But I hope it all happens for her just like that.

Recent Books

I have read a slew of books lately, for which I have Kindle to thank—it really is a convenient way to read, and I even had it read to me on my way back from Ocean City yesterday, where I was attending a presbytery training.

Here are a few books I’ve read or am reading. By the way, for a great blog full of excellent book recommendations and reviews, check out Ex Libris Fides on my sidebar.

The Promise of Paradox: A Celebration of Contradictions in the Christian Life by Parker Palmer

I’m a big both/and person when it comes to theology, so I was drawn to this book, an early one by the impeccable Parker Palmer, author of Let Your Life Speak: Listening for the Voice of Vocation and other excellent books. In this one he deals with topics like community, scarcity and abundance.

A favorite quote about the need for nuance: “Next to a Christian eclipsed by theological arrogance, an honest atheist shines like the sun.”

Another, on coming to a fuller understanding of the atonement: “I’m a father myself, and sure, in moments of hurt and rage, I’ve wanted to ‘kill’ my kids a time or two. But always for their sins, not yours. I don’t want a God to whom I can feel morally superior.”

And later: “For me, Jesus’ death is redemptive not because it fulfills the puppet master’s plan or works some kind of cosmic sleight of hand but because it represents God’s willingness to suffer with us in every moment of our lives, not least when we are willing to speak truth to power.”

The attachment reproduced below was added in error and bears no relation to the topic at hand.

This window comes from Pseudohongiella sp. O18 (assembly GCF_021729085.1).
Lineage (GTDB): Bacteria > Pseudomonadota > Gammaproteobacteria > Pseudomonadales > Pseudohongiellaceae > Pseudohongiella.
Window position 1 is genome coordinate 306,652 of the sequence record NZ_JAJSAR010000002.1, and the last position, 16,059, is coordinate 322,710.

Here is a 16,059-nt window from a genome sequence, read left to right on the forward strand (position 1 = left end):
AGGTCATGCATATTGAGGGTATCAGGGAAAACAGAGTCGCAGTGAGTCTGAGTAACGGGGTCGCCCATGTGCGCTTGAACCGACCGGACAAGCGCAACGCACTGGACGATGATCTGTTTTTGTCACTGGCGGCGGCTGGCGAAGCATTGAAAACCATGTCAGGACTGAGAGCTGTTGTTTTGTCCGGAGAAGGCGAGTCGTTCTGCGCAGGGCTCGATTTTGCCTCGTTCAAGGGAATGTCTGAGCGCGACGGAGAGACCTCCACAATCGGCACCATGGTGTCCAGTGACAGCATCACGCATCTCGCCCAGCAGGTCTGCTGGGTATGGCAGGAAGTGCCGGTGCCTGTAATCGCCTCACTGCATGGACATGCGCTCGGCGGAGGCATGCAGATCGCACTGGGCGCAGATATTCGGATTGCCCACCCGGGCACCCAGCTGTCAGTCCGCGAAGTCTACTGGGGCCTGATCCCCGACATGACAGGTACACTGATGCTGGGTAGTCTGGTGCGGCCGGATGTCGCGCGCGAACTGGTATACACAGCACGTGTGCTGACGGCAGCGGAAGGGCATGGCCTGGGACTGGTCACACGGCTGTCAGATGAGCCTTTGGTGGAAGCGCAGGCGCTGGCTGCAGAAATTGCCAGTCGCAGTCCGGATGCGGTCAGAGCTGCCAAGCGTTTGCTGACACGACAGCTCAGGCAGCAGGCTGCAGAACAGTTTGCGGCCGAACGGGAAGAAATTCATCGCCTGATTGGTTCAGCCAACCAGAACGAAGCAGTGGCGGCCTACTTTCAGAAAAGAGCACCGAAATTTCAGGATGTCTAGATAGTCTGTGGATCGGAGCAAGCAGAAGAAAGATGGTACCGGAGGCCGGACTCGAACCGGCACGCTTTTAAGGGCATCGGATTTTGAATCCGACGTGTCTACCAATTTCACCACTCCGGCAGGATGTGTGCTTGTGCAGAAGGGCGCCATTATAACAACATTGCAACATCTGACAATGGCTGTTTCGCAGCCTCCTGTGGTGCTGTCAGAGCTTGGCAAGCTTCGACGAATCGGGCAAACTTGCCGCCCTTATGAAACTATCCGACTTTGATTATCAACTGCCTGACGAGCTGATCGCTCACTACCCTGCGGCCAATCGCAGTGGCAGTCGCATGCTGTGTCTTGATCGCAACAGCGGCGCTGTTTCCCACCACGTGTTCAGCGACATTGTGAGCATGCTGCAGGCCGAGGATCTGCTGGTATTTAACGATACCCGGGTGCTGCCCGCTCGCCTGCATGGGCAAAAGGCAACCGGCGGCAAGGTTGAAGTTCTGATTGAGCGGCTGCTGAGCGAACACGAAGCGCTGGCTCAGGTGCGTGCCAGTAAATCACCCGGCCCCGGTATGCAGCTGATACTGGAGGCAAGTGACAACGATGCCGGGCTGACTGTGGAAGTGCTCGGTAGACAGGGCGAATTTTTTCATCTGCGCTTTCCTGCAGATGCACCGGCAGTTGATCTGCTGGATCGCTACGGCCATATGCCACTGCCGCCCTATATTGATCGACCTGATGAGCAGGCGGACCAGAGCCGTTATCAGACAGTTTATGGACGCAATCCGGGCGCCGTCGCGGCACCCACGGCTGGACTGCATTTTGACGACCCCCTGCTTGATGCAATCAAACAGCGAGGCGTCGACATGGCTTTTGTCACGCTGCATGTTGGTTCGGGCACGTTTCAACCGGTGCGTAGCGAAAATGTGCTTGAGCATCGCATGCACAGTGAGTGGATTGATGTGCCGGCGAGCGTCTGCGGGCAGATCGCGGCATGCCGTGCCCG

Stealing Jesus: How Fundamentalism Betrays Christianity by Bruce Bawer

This was the inaugural book for our church’s book club, and it definitely got  This book is more than 10 years old and feels like ancient history in a way. Bawer does have an ax to grind, and who can blame him? As a gay person, he’s felt the brunt of the rhetoric from far-right Christians saying he is defective, an abomination, something to be “cured,” or what have you. Still, some folks in our group agreed with his message but felt that his tone was just as black-and-white condemnatory as the people he was arguing against. Others appreciated such a full-throated articulation of liberal Christianity.

I was struck by how many of the contemporary characters Bawer writes about are still around. Still, I think the boundaries are shifting, and former adversaries are coming together. Many evangelicals (if not true fundamentalists) are joining the mainline “liberal” denominations in caring about poverty and the environment, for example.

Oh God, Oh God, Oh God! Young Adults Speak Out about Sexuality and Christian Spirituality, edited by Heather Godsey and Lara Blackwood Pickrel